Scientists claim they have developed a new, ultra-light form of "frozen smoke" - renowned as the world's lightest solid material - one ounce of which can carpet three football fields.
Called multiwalled carbon nanotube (MCNT) aerogel, the substance can be used in sensors to detect pollutants and toxic substances, chemical reactors, and electronics components.
According to Lei Zhai and colleagues, aerogels made from silicon dioxide are solid but so light that they have been compared to frozen smoke.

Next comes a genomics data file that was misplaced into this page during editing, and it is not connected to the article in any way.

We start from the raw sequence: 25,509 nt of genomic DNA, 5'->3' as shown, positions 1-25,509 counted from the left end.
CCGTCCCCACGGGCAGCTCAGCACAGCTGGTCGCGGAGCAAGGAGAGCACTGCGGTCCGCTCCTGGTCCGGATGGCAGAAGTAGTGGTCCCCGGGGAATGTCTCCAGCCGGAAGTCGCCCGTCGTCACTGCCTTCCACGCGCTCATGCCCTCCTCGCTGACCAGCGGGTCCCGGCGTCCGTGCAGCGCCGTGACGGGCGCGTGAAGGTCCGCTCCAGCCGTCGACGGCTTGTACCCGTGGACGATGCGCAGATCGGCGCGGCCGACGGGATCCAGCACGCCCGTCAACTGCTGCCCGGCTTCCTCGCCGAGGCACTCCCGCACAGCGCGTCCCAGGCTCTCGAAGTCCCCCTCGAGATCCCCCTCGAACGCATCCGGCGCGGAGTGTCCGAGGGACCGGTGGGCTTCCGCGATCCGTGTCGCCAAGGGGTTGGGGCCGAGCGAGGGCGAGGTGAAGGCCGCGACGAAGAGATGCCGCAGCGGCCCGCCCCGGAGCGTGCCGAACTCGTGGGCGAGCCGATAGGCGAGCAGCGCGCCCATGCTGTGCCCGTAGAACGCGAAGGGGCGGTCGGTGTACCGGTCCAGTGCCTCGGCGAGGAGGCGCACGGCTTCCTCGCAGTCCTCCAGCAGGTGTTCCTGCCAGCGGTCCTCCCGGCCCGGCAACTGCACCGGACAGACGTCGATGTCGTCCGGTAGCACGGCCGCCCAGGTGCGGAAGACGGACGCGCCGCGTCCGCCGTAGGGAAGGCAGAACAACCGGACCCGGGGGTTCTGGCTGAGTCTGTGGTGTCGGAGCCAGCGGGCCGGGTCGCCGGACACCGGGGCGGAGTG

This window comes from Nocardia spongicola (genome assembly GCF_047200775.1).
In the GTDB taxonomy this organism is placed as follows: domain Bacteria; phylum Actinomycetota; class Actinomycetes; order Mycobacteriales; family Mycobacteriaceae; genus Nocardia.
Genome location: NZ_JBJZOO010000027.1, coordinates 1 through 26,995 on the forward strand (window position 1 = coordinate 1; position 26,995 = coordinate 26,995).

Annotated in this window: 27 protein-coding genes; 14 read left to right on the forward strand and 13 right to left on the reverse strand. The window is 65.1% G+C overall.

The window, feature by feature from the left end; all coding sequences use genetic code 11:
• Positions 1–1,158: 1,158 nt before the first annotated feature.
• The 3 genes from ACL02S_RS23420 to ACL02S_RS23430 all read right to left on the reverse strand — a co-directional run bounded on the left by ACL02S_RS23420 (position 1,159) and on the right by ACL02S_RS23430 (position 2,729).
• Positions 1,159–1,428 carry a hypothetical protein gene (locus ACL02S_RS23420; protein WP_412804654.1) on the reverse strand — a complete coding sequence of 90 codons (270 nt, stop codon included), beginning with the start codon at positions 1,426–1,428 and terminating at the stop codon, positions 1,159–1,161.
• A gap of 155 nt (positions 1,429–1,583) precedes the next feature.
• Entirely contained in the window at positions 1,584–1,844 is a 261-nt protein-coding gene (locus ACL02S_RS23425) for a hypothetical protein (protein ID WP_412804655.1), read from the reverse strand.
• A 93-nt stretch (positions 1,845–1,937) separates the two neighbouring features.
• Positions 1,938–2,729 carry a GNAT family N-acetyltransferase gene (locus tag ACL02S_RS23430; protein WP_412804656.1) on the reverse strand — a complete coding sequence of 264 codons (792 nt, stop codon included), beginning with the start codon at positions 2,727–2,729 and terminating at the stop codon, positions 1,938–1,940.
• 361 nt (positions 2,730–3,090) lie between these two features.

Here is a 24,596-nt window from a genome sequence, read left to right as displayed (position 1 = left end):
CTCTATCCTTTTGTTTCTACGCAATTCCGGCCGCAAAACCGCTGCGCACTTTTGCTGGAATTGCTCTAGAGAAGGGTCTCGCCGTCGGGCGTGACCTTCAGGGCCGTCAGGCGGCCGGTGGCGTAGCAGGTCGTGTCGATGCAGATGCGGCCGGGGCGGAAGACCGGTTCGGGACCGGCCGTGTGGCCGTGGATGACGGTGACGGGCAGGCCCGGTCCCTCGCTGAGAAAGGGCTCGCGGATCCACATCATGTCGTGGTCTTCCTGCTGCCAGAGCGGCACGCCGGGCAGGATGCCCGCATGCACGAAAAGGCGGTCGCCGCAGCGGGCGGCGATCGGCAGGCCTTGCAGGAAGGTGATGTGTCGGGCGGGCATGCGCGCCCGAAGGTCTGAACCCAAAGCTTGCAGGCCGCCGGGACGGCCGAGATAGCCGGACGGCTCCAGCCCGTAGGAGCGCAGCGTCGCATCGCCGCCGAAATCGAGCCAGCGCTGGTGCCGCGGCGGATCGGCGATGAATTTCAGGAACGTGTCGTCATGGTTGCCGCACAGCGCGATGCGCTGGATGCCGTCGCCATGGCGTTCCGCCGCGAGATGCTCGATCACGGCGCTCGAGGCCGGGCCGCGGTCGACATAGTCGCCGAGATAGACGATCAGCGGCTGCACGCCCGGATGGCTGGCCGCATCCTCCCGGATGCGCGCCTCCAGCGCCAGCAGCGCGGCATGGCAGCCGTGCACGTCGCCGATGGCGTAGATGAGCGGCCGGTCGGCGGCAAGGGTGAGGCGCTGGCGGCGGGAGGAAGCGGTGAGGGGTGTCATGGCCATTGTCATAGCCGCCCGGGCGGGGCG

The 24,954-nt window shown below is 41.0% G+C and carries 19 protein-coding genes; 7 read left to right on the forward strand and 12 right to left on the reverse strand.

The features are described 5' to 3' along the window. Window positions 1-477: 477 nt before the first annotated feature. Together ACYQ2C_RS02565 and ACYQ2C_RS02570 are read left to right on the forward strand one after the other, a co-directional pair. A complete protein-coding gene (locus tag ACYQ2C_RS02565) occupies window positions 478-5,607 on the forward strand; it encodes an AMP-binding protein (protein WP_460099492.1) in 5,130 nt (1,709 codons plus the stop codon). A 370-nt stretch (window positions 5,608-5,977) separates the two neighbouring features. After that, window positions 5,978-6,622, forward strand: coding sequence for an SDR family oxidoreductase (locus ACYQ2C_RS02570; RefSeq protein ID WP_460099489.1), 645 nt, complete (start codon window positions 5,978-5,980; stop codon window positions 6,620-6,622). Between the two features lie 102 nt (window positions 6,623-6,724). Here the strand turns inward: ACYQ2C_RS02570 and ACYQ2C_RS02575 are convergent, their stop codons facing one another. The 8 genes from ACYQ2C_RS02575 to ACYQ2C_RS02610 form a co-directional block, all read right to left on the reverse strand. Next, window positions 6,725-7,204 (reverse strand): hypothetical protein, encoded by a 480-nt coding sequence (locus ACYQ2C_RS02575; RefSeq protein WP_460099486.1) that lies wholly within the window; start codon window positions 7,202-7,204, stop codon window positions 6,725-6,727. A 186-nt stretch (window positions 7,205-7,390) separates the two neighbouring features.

However, only a few scientists have succeeded in making aerogels from carbon nanotubes, wisps of carbon so small that almost 50,000 would fit across the width of a human hair.
MCNT aerogels infused with a plastic material are flexible, for instance, like a spring that can be stretched thousands of times.
They also are excellent conductors of electricity, making them ideal for sensing applications, such as sensing as little as 0.003527 ounce of a material resting in the palm of one hand, the report indicates.
The study appears in ACS Nano.